EMANCIPATION TIMELINE

In Honor of Juneteenth 2021 

 

1776     Black Loyalists: British Army offered freedom to enslaved who left rebel owners.

 

1781     New York State Legislature voted to free enslaved who had fought for three years in the American Revolutionary War

 

1799     New York State law for gradual abolition. Children born to enslaved mothers required to work as indentured servants - men until age 28 and women until age 25.

 

1817     March 31: Abolition Act: New York State Legislature abolished slavery effective 7-4-1827.

 

1827     July 4: Slavery abolished in New York State which freed all slaves born before July 4, 1799. Children were still bound to work as indentured servants.

 

1862     July 22: President Abraham Lincoln shared with the Cabinet his first draft of his Executive Order for Emancipation Proclamation.

 

1862     September 22: President Abraham Lincoln presented a revised draft of the Emancipation Proclamation to the Cabinet ordering that in 100 days the government would “deem all slaves free in those states still rebelling against the Union.”

 

1862     December 31: People waited through the night checking to confirm that Lincoln would issue the proclamation the next day as he had declared he would do.

 

1863     January 1: Emancipation Proclamation announced.  Enslaved in the rebellious states were freed.

 

1865     January 31: Thirteenth Amendment to U.S. Constitution passed by Congress

 

1865     Civil War Ends:

April 9:                 Confederate Military Surrender at Appomattox.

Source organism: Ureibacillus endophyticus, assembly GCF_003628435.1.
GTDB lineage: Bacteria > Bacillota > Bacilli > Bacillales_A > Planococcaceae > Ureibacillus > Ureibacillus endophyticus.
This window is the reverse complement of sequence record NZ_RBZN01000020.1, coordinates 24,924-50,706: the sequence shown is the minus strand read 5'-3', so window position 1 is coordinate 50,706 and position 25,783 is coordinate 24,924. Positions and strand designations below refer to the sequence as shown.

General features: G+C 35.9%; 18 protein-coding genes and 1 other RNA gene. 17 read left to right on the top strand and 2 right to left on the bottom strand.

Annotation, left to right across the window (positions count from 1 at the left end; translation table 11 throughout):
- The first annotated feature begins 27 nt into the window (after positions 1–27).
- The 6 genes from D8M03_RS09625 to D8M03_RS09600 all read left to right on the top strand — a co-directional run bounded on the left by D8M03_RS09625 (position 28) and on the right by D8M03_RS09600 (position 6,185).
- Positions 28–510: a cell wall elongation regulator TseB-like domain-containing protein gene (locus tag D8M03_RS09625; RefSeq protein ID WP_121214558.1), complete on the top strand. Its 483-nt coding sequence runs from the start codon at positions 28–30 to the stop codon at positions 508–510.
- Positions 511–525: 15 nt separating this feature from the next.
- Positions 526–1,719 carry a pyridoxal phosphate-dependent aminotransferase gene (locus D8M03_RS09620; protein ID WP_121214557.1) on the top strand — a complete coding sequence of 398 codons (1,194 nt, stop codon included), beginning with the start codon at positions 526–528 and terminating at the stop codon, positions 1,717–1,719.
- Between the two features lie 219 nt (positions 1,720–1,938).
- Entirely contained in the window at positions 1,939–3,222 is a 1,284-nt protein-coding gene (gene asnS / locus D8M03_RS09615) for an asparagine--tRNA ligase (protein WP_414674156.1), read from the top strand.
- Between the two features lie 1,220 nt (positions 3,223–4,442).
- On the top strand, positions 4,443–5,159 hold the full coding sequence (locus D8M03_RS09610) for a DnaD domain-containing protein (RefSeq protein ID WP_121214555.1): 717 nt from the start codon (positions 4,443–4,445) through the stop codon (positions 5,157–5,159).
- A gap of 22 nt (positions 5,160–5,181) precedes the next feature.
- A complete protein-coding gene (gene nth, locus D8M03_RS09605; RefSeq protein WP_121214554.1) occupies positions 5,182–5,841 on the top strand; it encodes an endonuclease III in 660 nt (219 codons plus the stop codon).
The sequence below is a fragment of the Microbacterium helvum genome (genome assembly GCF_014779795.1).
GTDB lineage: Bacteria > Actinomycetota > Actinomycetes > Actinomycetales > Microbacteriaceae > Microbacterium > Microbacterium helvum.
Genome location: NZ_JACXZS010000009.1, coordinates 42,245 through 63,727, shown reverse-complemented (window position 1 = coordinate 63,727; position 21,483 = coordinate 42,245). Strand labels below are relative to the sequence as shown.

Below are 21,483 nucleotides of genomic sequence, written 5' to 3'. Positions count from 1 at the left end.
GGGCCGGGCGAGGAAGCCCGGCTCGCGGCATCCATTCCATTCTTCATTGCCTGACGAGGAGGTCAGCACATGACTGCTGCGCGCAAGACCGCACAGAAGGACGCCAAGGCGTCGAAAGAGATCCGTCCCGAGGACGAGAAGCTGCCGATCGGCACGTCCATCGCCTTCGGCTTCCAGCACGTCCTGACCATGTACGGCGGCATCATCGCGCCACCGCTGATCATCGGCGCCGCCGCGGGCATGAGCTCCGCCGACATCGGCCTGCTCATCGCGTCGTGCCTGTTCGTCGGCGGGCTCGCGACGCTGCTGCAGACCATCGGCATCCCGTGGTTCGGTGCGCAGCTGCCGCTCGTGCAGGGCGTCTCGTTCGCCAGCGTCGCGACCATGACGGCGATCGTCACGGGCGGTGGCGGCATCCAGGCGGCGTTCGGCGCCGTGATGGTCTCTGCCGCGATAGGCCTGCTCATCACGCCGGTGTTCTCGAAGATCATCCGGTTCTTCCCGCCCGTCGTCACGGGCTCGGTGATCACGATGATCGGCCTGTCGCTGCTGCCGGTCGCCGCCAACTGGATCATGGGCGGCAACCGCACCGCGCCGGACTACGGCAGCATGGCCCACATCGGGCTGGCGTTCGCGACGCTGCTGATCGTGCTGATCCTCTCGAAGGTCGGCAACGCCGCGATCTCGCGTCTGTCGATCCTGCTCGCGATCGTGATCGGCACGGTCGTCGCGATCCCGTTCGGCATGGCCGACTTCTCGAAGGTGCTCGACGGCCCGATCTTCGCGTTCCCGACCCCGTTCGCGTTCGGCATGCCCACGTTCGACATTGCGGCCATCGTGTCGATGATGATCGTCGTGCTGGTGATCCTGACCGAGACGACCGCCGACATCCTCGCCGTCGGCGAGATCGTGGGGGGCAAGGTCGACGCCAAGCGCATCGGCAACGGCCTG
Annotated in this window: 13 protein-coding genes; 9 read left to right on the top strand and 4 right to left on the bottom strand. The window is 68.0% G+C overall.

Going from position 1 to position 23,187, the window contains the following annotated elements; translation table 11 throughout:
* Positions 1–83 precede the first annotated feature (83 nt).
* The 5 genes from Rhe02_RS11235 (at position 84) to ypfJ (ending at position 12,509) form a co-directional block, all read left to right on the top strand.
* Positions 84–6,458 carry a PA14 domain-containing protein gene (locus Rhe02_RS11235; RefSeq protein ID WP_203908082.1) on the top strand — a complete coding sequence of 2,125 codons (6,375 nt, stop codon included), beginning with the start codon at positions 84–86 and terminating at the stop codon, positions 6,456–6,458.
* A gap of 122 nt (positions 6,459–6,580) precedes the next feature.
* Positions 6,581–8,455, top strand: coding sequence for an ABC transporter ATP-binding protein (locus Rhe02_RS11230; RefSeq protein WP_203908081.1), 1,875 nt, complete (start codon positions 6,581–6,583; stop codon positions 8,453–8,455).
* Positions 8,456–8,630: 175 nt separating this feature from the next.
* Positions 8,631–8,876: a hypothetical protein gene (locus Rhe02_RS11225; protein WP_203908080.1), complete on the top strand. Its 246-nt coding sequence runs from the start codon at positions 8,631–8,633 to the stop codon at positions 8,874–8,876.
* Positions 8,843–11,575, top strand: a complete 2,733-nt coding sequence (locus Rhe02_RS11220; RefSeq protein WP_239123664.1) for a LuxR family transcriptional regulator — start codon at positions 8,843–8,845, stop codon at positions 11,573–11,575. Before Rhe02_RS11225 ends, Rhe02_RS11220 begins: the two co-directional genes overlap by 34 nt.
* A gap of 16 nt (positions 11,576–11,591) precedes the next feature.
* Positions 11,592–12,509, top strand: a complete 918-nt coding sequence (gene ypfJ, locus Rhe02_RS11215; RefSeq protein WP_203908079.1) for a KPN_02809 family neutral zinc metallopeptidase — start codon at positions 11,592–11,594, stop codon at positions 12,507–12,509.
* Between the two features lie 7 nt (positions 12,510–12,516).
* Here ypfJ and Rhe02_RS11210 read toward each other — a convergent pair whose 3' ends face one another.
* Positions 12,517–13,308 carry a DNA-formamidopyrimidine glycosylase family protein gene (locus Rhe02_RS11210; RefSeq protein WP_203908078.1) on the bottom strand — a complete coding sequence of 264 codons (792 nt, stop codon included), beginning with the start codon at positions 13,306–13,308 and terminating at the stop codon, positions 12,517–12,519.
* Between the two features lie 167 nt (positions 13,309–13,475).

April 26:              Confederate Military Surrender in North Carolina

                May 4:                  Confederate Military Surrender in Alabama

                May 9:                  Confederate Military Surrender at Gainesville 

                May 12:               Confederate Military Surrender at Brownsville

                May 26                 Confederate Military Surrender at Galveston

 

1865     June 19: Union soldiers led by Maj. Gen. Gordon Granger arrived at Galveston, Texas, with 

the news that the Civil War had ended and that the people who remained enslaved in Confederate territories were free. 

 

1865     December 6: Thirteenth Amendment ratified by the needed 27 (of 36) states 

 

1865     December 18: Thirteenth Amendment proclaimed:

AMENDMENT XIII ABOLITION of SLAVERY

Section 1. Neither slavery nor involuntary servitude, except as punishment for crime whereof the party shall have duly convicted, shall exist within the United States, or any place subject to their jurisdiction.

Section 2: Congress shall have power to enforce this article by appropriate legislation.

 

2020     July 22: New York State Assembly passed legislation establishing Abolition Commemoration Day to be observed the second Monday of July. (A.10831) (S.8598)

 

2020     July 22: New York State Assembly passed legislation recognizing Juneteenth as a public holiday in New York State (A.10628)

 

2021     June 16: U.S. House of Representatives overwhelming passed the bill for Juneteenth Independence Day to be a federal holiday.


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